“Why do the elderly in China have to look after grandchildren all day and do housework? We should be free to live our own lives,” Qi told Pear Video.
By 2050, it’s predicted that a quarter of China’s population will be 65 or older. This statistic was at 9.7% in 2013, according to the data company Statista. As of January 1, 2016, all Chinese couples are allowed to have two children and the 35 year old one-child policy was dropped. The predicted decline in the number of people of working age is thought to have persuaded the Communist Party to drop the one-child policy in 2016.
Longer life expectancies, economic reform, and a low birth rate mean China is now facing an ageing population crisis. As China is faced with an increasing elderly population, many wonder what China will do to cope with and care for this quickly growing population segment. “Filial piety”, a concept taught by Confucius showing the value of respect towards parents, elders and ancestors, is an important value in Chinese society and culture. This is so ingrained in Chinese thought that most elderly in China live with their children in their old age.
But one women, Ms. Qi, is redefining how society thinks and feels about its older population. Ms. Qi is showing the world that getting old doesn’t mean the end of fun or a high quality of life.
This 73-year-old retired teacher in China is breaking the stereotypes that are about what old people usually do after they retire. Instead of embracing a traditional easy retirement, Ms. Qi has chosen a life of adventure as she backpacks around the world and has won millions of fans on Chinese social media.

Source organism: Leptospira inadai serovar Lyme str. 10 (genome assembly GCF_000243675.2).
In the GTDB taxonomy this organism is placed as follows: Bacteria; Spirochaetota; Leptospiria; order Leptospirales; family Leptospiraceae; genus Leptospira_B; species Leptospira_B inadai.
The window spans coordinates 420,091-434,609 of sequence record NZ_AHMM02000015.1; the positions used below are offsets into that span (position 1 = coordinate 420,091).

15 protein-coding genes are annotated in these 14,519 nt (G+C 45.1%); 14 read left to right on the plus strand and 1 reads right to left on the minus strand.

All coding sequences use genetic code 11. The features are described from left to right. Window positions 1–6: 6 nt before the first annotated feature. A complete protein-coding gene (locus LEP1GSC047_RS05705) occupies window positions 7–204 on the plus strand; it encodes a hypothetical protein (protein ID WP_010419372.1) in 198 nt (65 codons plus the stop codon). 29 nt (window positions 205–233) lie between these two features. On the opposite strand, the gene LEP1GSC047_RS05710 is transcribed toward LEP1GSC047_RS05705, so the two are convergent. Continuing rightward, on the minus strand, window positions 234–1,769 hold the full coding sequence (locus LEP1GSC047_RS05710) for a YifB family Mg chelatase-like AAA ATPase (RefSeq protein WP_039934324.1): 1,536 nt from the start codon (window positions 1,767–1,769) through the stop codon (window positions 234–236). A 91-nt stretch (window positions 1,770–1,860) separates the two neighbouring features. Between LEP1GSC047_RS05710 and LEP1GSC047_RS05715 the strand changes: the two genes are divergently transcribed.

Ms. Qi says in her Pear Video interview that she has been traveling all her life, visiting countries in Europe, North America and Asia.
Pear Video followed her as she embarked on her latest trip to Quanzhou in China’s southwest Fujian Province. She stays in a dormitory in the video, and says she saves money by travelling with students and sharing journey costs. This 3 minute video has gone viral and, consequently, has ignited much online debate about the traditional idea that China’s elderly should move in with their children and spend the rest of their lives taking care of grandchildren.
Ms. Qi says that meeting young people is one of the most important things about her travels and then commented, “I talk with them and they have lots of fresh things to say”.
Her mother is still alive, and Ms. Qi says she video-calls her 92-year-old grandmother every day to let her know how she is. Qi also often posts pictures on social media for her children and grandchildren.
“I have a public account,” she says about her blog, “And I’ve had it for about 5 months. I write everything: my memories, my inspirations – a diary of memories for my children and grandchildren.” For Qi, this is a way to capture her memories and preserve them for future generations.
In China, old people are expected to depend on the younger generation for their care and upkeep. Ms Qi has shown a very different way of living than her peers. Because of her unconventional life and her intrepid adventures, her video has been seen by millions of people. She has become an inspirational and positive person to talk about and has made many start to reconsider their own conventions and ideals! Online bloggers and the younger generation are seeing Ms Qi as a new role model for old age.
“I hope I can be like her when I’m old,” says one of her devoted followers.
Another follower said it like this: “There are not enough people like this: today’s elderly seem to think that they can’t be the same as when they were young.”
No matter how you say it, this Grandma has got some get up and go and we are cheering for her in her awesome travels!